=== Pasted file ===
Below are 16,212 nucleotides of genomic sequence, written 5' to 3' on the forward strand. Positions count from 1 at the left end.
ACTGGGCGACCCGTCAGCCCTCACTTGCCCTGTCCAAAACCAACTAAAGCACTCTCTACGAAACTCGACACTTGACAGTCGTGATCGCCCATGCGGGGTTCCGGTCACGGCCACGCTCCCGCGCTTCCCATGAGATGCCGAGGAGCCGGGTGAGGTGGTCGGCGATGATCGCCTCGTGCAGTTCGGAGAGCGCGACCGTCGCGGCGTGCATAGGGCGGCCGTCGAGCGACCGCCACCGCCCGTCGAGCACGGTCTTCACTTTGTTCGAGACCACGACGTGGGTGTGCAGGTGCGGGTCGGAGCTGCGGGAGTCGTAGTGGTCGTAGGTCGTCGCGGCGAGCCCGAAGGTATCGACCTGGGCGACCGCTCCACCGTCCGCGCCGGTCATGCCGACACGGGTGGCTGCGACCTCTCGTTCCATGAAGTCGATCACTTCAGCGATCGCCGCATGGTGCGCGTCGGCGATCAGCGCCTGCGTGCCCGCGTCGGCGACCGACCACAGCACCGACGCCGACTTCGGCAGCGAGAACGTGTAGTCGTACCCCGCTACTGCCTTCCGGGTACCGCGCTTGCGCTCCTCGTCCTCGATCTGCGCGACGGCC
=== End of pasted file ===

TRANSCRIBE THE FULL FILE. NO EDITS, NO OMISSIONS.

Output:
Below are 16,212 nucleotides of genomic sequence, written 5' to 3' on the forward strand. Positions count from 1 at the left end.
ACTGGGCGACCCGTCAGCCCTCACTTGCCCTGTCCAAAACCAACTAAAGCACTCTCTACGAAACTCGACACTTGACAGTCGTGATCGCCCATGCGGGGTTCCGGTCACGGCCACGCTCCCGCGCTTCCCATGAGATGCCGAGGAGCCGGGTGAGGTGGTCGGCGATGATCGCCTCGTGCAGTTCGGAGAGCGCGACCGTCGCGGCGTGCATAGGGCGGCCGTCGAGCGACCGCCACCGCCCGTCGAGCACGGTCTTCACTTTGTTCGAGACCACGACGTGGGTGTGCAGGTGCGGGTCGGAGCTGCGGGAGTCGTAGTGGTCGTAGGTCGTCGCGGCGAGCCCGAAGGTATCGACCTGGGCGACCGCTCCACCGTCCGCGCCGGTCATGCCGACACGGGTGGCTGCGACCTCTCGTTCCATGAAGTCGATCACTTCAGCGATCGCCGCATGGTGCGCGTCGGCGATCAGCGCCTGCGTGCCCGCGTCGGCGACCGACCACAGCACCGACGCCGACTTCGGCAGCGAGAACGTGTAGTCGTACCCCGCTACTGCCTTCCGGGTACCGCGCTTGCGCTCCTCGTCCTCGATCTGCGCGACGGCC